Posted in fiction, Journal, Paranormal, Sketches, Travel, Travel Writing, Water Colour, Water Colours

Art, Writing and Scotland

I’m circling back around to my arty side this year.

In recent years, I have taken a big break from painting and drawing. I needed a breather but now I have realised just how much I have missed my art practice.

So, I got myself a moleskine art journal (my first one) and have started sketching and water colour painting in it. I am totally inspired by author and illustrator Kate Knappe with her cute little birds, so you will see an image that I drew to honour her artistic expression in the photos below. If you see her work around – there are a lot of greeting cards with her artwork in Australia – do support her if you can and if you like the art of course.

I’m all for supporting living artists who can do with the dollars in their bank account so they can live life and continue to do what they love.

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This is a page from my new moleskin art journal with another little bird inspired by Kate Knappe. It also has an orb, inspired by a walk along the beach today.

Here is one of the pages out of my moleskine art journal.

I’m going through a reflective stage and wondering what I should do next?

Do I keep focusing on writing my novel and slogging away attempting to get it published?

Or do I study something? Something else? Should I study art? Should I study something that will help me in my day-job?

So many questions.

So much inner confusion.

I love art.

I love writing.

I love coaching.

I do enjoy learning but I am not sure what to do. What is next for me?

So this piece of artwork is a true reflection of the questions and confusion whirling around inside of me.

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This page of my art journal is a reflection of how intricately interconnected we all are.

At least, that’s how I see the world.

I have recently decided to sponsor two young girls through World Vision and, hopefully, make a difference for them and their community. I didn’t do this lightly. I feel very strong about young girls having the opportunity for a good education and waiting until a decent age to be married. It is my hope that my sponsor children and their community will embrace this opportunity to have more choices and be lifted up and out of poverty.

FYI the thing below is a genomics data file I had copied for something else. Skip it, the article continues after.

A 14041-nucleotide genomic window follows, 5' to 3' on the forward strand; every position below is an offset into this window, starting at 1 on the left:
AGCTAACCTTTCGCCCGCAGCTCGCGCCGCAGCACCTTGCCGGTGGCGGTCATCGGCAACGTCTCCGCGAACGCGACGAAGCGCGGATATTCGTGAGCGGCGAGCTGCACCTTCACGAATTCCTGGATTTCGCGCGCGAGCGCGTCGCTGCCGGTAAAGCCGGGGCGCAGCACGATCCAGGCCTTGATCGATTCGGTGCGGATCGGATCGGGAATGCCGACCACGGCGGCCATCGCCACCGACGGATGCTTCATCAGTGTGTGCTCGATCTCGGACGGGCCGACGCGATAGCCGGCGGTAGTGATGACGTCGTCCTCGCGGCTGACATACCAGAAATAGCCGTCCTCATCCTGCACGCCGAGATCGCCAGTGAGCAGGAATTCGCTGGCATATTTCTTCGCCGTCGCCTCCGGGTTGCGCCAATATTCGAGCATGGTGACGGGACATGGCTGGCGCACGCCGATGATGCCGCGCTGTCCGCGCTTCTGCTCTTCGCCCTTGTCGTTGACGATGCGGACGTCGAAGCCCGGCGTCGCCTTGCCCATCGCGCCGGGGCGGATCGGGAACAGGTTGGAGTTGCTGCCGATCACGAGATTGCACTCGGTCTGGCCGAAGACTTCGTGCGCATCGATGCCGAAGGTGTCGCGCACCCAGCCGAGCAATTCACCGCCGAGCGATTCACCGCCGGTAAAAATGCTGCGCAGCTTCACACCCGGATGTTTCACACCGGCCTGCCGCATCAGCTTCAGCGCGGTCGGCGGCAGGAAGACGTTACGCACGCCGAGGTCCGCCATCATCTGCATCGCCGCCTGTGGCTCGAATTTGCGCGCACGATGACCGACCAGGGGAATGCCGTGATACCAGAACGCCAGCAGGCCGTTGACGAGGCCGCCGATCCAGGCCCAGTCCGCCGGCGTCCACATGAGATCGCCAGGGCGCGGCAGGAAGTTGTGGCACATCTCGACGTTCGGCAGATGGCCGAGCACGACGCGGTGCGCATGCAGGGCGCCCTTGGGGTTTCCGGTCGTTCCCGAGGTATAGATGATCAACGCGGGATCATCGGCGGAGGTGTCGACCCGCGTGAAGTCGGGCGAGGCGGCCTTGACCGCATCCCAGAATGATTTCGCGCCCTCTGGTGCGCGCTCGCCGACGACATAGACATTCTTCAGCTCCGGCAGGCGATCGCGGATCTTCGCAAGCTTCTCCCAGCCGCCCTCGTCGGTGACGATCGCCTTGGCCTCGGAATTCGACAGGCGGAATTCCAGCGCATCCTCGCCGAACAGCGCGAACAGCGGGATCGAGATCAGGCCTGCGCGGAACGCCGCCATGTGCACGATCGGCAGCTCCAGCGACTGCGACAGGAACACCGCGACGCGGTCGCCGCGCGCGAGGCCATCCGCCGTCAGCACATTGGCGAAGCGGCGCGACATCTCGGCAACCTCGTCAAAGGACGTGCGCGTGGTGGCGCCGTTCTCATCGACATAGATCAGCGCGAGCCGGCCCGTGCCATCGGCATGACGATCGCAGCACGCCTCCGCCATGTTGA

As I was drawing this image, I was thinking about my sponsor children and how we are worlds apart, both geographically and with regard to quality of life style and education and choices. But I believe that all beings are interconnected and there are threads that connect us. I believe that one act can have a multitude of effects. A lot of the time, I do not know the effect I have on people, but it is my hope that my effect is a positive one for all concerned.

So, I’m getting back into my art. I’m thinking about things outside of my fiction stories but I am still drawn to my writing. I love it.

I’m just not keen on editing.

Editing is hard work.

I’m not averse to hard work.

I just think I’m a bit creatively burned out at the moment.

But despite my burn out, I am still returning to The Living Death of Toddy James and day by day I am making editing progress. I’m up to chapter six so far. It’s a matter of small daily habits that add up to big changes.

I won’t give up. I’ll rest and I’ll refocus, and I will edit my novel. It takes grit and determination to get these things done.

Now, as promised, here are some more photos of my awesome UK holiday from last year.

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In the above collage, Dave and I went to Edinburgh and saw the city, Edinburgh Castle. We also visited a fabulous historic place called Torphichen Inn for dinner and a show.

Wow, what an amazing place. I was in love with the atmosphere, the friendly welcome and the life size cardboard cut out of Jamie Fraser from the Outlander series, written by Diana Gabaldon. The ladies at our table were a little shocked at how excited I was to see the cardboard cut out, but I had only just finished listening to the audio book and watching the series, so in my mind, Jamie Fraser had come to life!

I still love David, but it was Jamie Fraser!